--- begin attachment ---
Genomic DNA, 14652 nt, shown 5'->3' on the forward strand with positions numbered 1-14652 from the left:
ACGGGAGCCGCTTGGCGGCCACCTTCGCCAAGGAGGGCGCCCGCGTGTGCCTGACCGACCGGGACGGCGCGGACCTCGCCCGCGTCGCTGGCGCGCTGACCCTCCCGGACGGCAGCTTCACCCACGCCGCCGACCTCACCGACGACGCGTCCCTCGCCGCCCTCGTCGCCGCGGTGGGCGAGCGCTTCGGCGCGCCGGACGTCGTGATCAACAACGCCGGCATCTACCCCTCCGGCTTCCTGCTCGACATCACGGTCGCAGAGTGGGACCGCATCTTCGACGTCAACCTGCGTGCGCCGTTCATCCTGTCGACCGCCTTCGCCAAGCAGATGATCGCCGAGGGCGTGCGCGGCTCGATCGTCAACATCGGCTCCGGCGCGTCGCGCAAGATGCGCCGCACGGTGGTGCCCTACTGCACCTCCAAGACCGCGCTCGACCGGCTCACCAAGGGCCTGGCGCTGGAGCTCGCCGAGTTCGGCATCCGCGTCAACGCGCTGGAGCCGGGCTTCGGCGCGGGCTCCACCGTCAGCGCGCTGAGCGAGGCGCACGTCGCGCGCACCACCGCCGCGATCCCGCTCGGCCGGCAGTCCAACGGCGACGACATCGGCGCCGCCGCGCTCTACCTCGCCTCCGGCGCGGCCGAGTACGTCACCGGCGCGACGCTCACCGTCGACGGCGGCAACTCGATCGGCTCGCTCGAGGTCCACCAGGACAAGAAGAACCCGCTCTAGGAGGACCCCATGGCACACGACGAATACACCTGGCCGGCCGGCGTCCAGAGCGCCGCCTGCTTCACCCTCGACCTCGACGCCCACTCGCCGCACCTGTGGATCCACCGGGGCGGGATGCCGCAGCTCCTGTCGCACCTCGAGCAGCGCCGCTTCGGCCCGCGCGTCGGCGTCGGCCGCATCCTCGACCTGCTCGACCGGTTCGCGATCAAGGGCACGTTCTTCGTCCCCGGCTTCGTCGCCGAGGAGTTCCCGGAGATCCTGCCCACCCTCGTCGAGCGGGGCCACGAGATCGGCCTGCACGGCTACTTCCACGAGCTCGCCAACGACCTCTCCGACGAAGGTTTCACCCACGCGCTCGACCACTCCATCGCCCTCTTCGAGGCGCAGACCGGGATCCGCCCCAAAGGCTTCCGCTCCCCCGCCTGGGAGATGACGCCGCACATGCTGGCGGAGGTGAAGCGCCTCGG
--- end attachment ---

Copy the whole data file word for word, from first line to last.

Genomic DNA, 14652 nt, shown 5'->3' on the forward strand with positions numbered 1-14652 from the left:
ACGGGAGCCGCTTGGCGGCCACCTTCGCCAAGGAGGGCGCCCGCGTGTGCCTGACCGACCGGGACGGCGCGGACCTCGCCCGCGTCGCTGGCGCGCTGACCCTCCCGGACGGCAGCTTCACCCACGCCGCCGACCTCACCGACGACGCGTCCCTCGCCGCCCTCGTCGCCGCGGTGGGCGAGCGCTTCGGCGCGCCGGACGTCGTGATCAACAACGCCGGCATCTACCCCTCCGGCTTCCTGCTCGACATCACGGTCGCAGAGTGGGACCGCATCTTCGACGTCAACCTGCGTGCGCCGTTCATCCTGTCGACCGCCTTCGCCAAGCAGATGATCGCCGAGGGCGTGCGCGGCTCGATCGTCAACATCGGCTCCGGCGCGTCGCGCAAGATGCGCCGCACGGTGGTGCCCTACTGCACCTCCAAGACCGCGCTCGACCGGCTCACCAAGGGCCTGGCGCTGGAGCTCGCCGAGTTCGGCATCCGCGTCAACGCGCTGGAGCCGGGCTTCGGCGCGGGCTCCACCGTCAGCGCGCTGAGCGAGGCGCACGTCGCGCGCACCACCGCCGCGATCCCGCTCGGCCGGCAGTCCAACGGCGACGACATCGGCGCCGCCGCGCTCTACCTCGCCTCCGGCGCGGCCGAGTACGTCACCGGCGCGACGCTCACCGTCGACGGCGGCAACTCGATCGGCTCGCTCGAGGTCCACCAGGACAAGAAGAACCCGCTCTAGGAGGACCCCATGGCACACGACGAATACACCTGGCCGGCCGGCGTCCAGAGCGCCGCCTGCTTCACCCTCGACCTCGACGCCCACTCGCCGCACCTGTGGATCCACCGGGGCGGGATGCCGCAGCTCCTGTCGCACCTCGAGCAGCGCCGCTTCGGCCCGCGCGTCGGCGTCGGCCGCATCCTCGACCTGCTCGACCGGTTCGCGATCAAGGGCACGTTCTTCGTCCCCGGCTTCGTCGCCGAGGAGTTCCCGGAGATCCTGCCCACCCTCGTCGAGCGGGGCCACGAGATCGGCCTGCACGGCTACTTCCACGAGCTCGCCAACGACCTCTCCGACGAAGGTTTCACCCACGCGCTCGACCACTCCATCGCCCTCTTCGAGGCGCAGACCGGGATCCGCCCCAAAGGCTTCCGCTCCCCCGCCTGGGAGATGACGCCGCACATGCTGGCGGAGGTGAAGCGCCTCGG